The story was so much fun. The way it is told and the events that unfold were incredibly funny and I laughed my way through this whole book. The crazy laws that Martti Nelson came up with were shockingly hilarious and wildly specific. I think you’ll love to hate them as much as I did. It is very well written and well edited, I loved each line whether witty or wise and I constantly found myself highlighting entire paragraphs and even pages. My favorite part was when the exhausted and thoroughly fed up protagonist-team decides to become the witches the law accuses them of being. They break the “women curfew” to go out and cause some destruction, having a blast and giving the reader joy in the process. The story went on an adventure I didn’t expect and had quite the twists with an exciting ending that I didn’t see coming. There were themes of friendship and women supporting women (no matter where they land on the political spectrum).
“What was it like to do whatever you wanted? And at night? Without worrying about carrying your keys pointed out, or pepper spray, or if what you were wearing gave the “wrong idea.” Before tonight, Lyssa had never just…wandered around in the wee hours before. She didn’t know any woman who had.”
The cast is diverse and full of unique, lovable heroes and even laughable villains. The love interest supported the main character well and their romance was only a small detail in a larger more important story, but it was still sweet all the same and I cheered constantly for them. One of the main characters is bisexual and there are interracial couples and mixed families, which was nice and made me feel represented. There is an African American and Asian American coupling, that’s basically my husband and I, how often do I get to see that? The characters come from all sorts of ethnic backgrounds and fall in a variety of places on the spectrums of gender and sexuality. Despite the setting being in a small town, I think the show of diversity is realistic and important. I’ve seen other authors use this as a cop-out for a mainly hetero white cast and that’s never understandable. The main character is full of self-doubt but strong at the same time. She’s smart and well-read, awkward but at times eloquent. She’s a great role model for ladies everywhere to stand up for what’s right and themselves. I loved the way she talked to people on the opposite side of her politics. It was the way politics should be done, hearing what the person on the other side needs, and why they feel the way they do, to find some common ground for the betterment of all. The description of Lyssa’s mousey voice cracks me up and I did my best to imagine it every time she spoke, especially when she was being particularly fierce.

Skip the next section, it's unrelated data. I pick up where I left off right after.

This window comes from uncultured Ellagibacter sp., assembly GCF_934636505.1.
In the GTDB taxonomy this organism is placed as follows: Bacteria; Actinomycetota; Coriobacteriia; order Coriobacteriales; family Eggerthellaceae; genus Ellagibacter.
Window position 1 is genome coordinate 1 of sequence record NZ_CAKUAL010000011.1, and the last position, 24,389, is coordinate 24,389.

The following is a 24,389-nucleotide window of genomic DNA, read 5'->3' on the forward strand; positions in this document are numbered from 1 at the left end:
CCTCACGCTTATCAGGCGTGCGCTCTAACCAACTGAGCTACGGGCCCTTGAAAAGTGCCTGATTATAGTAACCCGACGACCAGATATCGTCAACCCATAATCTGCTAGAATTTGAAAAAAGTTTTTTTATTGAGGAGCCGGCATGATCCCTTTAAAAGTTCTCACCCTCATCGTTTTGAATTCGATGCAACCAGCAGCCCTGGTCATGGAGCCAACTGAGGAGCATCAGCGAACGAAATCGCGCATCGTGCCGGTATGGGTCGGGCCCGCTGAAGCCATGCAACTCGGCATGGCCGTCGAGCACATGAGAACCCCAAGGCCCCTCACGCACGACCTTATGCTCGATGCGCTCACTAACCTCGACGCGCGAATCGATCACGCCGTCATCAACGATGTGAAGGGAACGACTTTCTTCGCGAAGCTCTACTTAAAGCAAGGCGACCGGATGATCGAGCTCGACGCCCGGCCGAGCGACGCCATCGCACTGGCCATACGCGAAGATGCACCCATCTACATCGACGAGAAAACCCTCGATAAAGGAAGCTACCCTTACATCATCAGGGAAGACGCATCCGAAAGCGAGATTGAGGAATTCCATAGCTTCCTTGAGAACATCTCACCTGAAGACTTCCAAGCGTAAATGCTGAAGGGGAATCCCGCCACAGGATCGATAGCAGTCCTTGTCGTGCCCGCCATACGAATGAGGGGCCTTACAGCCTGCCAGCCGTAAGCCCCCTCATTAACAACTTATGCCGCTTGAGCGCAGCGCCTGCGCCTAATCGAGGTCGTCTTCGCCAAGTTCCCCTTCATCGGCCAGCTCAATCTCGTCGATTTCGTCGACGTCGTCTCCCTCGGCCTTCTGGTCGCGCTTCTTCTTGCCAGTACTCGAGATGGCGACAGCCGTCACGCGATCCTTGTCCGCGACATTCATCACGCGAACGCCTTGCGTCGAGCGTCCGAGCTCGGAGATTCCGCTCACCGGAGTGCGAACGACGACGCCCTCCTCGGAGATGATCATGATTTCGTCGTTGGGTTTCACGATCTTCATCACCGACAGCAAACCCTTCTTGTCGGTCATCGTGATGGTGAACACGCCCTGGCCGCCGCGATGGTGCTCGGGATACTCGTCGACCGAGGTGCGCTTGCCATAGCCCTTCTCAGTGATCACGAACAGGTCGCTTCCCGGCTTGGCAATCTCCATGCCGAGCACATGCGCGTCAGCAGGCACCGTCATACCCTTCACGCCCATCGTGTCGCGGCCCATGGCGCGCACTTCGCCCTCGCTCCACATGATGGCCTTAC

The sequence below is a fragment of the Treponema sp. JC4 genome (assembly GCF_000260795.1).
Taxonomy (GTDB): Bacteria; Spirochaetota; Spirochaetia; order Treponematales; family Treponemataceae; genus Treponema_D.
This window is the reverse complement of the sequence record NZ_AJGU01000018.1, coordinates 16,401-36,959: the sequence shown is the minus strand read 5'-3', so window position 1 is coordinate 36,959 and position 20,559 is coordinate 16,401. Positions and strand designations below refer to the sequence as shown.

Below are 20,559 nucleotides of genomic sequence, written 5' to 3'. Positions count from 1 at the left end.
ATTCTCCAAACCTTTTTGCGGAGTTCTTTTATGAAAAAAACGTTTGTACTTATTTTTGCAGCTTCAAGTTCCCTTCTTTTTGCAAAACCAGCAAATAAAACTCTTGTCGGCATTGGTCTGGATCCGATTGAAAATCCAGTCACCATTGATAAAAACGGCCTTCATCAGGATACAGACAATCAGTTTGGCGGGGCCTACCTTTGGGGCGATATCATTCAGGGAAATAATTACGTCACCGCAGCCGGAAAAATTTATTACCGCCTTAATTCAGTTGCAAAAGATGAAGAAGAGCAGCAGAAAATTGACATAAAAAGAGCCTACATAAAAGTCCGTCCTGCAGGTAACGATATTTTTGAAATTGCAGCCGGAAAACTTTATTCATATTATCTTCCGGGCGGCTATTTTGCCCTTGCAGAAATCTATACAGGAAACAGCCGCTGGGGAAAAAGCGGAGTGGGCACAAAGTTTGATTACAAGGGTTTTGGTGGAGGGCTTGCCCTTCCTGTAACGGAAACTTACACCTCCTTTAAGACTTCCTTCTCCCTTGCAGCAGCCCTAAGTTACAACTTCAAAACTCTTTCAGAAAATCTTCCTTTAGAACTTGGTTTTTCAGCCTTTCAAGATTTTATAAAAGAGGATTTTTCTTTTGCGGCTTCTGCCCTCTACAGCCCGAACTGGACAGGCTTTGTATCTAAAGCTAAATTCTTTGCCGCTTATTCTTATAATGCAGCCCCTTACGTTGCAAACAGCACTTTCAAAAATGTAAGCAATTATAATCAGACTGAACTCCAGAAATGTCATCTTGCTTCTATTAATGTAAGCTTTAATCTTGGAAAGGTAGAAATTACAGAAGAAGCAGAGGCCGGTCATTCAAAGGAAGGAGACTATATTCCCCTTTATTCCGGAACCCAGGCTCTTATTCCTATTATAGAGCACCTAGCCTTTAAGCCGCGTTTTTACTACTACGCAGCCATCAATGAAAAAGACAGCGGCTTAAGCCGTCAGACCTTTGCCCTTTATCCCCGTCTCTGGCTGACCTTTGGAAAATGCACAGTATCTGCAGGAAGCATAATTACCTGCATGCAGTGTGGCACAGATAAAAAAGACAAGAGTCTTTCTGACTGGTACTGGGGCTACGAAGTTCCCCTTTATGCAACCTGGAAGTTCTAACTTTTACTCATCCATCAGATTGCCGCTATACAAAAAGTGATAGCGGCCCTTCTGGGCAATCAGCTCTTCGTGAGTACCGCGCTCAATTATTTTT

““Okay, sexy Ben, come here with that water.” She took a deep breath, relieved to know she hadn’t called him “sexy” out loud. “Sexy? You ladies are gonna turn my head,” Ben said.”
Parent’s Guide (Content Warnings, Potential Spoilers Ahead):
Talk of sex and sexual innuendo, no actual sex scenes. Threats and abusive language. Wrongful imprisonment in a stockade which gives the character a PTSD nightmare from the pain and torture of it. Violence and throwing objects.
I recently interviewed this author, if you would like to read that, you can find it here: Interview with Martti Nelson.